Perhaps emboldened by his success or motivated by his heartland roots, Halston signed with JCPenney in 1983 for the creation of an exclusive line that was, as he put it, “for the American people.”
With items priced from $24 to $200, the “III line” marked a new era in fashion and retailing.
While high-end fashion designer Pierre Cardin pioneered this form of licensing in Europe, the project of pairing a high-fashion designer with a mass merchandiser best known for selling Levi’s, hardware, and household goods was unusual in the United States. While Halston contended it was immensely successful, claiming it generated $1 billion in sales, JCPenney’s executives were less enthusiastic. By the mid-1980s, industry insiders were suggesting that the garments were not selling as well as expected.
The JCPenney’s deal ultimately proved to be damaging for Halston. Wary high-end retailers, including his early employer, Bergdorf Goodman, were fearful that the prestige of the Halston name was sullied by its presence on the racks of a mass-market merchandiser. Bergdorf Goodman eventually dropped his line altogether.
Meanwhile, Halston’s growing reputation of excessive spending and erratic behavior increasingly left his brand to the decisions of businessmen and creative control to other parties. Halston was relegated to the sidelines, and his corporate deals effectively cost him the right to his own name.
In 1988, Halston was diagnosed with AIDS. He lived out of the public eye until his death in 1990.
Others follow Halston’s lead
Despite its eventual failure, Halston’s pairing with JCPenney was truly ahead of its time.
Citing the importance of creating practical, easy-care leisurewear for working women and young mothers, Halston tried to offer a fashionable wardrobe at reasonable prices that nearly everyone could afford.
Contemporaries such as Anne Klein, Calvin Klein, Ralph Lauren, and Kenzo Takada would immediately try out similar diffusion lines. All pulled it off without suffering the extraordinary professional cost that Halston endured.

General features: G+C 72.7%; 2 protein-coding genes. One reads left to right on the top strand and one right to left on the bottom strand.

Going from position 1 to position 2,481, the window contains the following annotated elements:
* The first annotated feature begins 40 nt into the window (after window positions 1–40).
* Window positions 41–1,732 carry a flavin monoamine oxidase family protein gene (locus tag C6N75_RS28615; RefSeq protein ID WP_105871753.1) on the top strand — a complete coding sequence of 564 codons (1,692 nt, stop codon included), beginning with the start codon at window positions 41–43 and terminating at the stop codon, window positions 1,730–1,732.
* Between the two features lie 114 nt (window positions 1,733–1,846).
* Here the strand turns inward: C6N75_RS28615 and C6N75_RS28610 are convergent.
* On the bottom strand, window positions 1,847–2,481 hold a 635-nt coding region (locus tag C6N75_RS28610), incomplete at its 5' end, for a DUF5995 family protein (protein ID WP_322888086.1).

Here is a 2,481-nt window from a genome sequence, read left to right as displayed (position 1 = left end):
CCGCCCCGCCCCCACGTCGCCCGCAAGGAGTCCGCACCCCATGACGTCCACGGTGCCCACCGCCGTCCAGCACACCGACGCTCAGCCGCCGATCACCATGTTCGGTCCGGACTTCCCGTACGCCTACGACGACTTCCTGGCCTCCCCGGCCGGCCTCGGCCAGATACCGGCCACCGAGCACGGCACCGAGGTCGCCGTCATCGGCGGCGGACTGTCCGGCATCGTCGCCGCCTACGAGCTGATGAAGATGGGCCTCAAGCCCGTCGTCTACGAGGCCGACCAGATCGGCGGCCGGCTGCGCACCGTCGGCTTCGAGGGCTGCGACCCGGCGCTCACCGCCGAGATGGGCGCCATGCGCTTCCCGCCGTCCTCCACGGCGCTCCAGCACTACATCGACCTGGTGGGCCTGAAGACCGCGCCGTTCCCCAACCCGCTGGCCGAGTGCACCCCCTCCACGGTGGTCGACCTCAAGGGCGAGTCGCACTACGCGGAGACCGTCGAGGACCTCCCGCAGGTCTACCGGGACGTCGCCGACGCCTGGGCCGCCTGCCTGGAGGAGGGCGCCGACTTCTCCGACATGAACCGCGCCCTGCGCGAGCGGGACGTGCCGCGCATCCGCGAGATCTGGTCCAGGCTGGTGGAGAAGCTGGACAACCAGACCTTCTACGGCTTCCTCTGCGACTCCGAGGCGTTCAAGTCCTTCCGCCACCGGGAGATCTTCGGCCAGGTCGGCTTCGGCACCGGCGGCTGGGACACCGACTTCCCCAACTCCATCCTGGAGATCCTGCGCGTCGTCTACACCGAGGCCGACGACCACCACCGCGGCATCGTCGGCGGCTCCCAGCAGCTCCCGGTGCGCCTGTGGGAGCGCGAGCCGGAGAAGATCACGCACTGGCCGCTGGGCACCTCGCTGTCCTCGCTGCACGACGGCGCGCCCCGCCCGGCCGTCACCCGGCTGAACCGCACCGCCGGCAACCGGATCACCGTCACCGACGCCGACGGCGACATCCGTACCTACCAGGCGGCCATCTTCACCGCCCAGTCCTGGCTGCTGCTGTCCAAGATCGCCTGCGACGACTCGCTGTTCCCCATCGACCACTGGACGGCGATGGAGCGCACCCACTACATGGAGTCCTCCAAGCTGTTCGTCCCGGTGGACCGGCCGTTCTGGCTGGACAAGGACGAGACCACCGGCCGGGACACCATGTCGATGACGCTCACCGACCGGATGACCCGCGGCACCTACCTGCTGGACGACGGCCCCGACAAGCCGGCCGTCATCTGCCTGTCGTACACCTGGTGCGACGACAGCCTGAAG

These designers’ corporate and creative decisions were arguably more tightly controlled than Halston’s devil-may-care diffusion. Acquisitions of these companies by larger conglomerates occurred much later than Halston’s, often decades into the brand’s existence. Perhaps this gave additional time for these brands to arrive at a more singular vision.
Maintaining a consistent direction over such a diverse array of lines proved unfeasible for Halston, and something was lost along the way: the cachet and the allure that made a Halston a Halston.
Halston’s successes and ultimate downfall have provided a cautious inspiration. Isaac Mizrahi’s 2003 collaboration with Target—20 years after Halston’s pairing with JCPenney—became a boon for both parties.
It was not, however, without trepidation. In 2019, Mizrahi reminisced that the partnership “was a very scary thing. Halston was my idol . . . and he had failed.”
Relationships between designers and retailers are now commonplace in a climate where the most fashionable and visible of women freely mix and match mass-market and luxury items, and designers deftly jump between discount retail and the runway.
Halston’s brand lives on, but resuscitating it has been a long process. Fashion heavyweights Kevan Hall and Marios Schwab, as well as style figures Rachel Zoe and Sarah Jessica Parker, have lent their creativity and business acumen to the brand, with limited success.
With the release of Netflix’s Halston, a new revival is at hand: not of the line, but of the personality that for a comparatively brief—but glittering—moment, ruled the fashion world with devastating simplicity.
Jennifer Gordon is a lecturer of apparel, events, and hospitality management at Iowa State University, and Sara Marcketti is a professor of apparel, events, and hospitality management at Iowa State University. This article is republished from The Conversation under a Creative Commons license. Read the original article.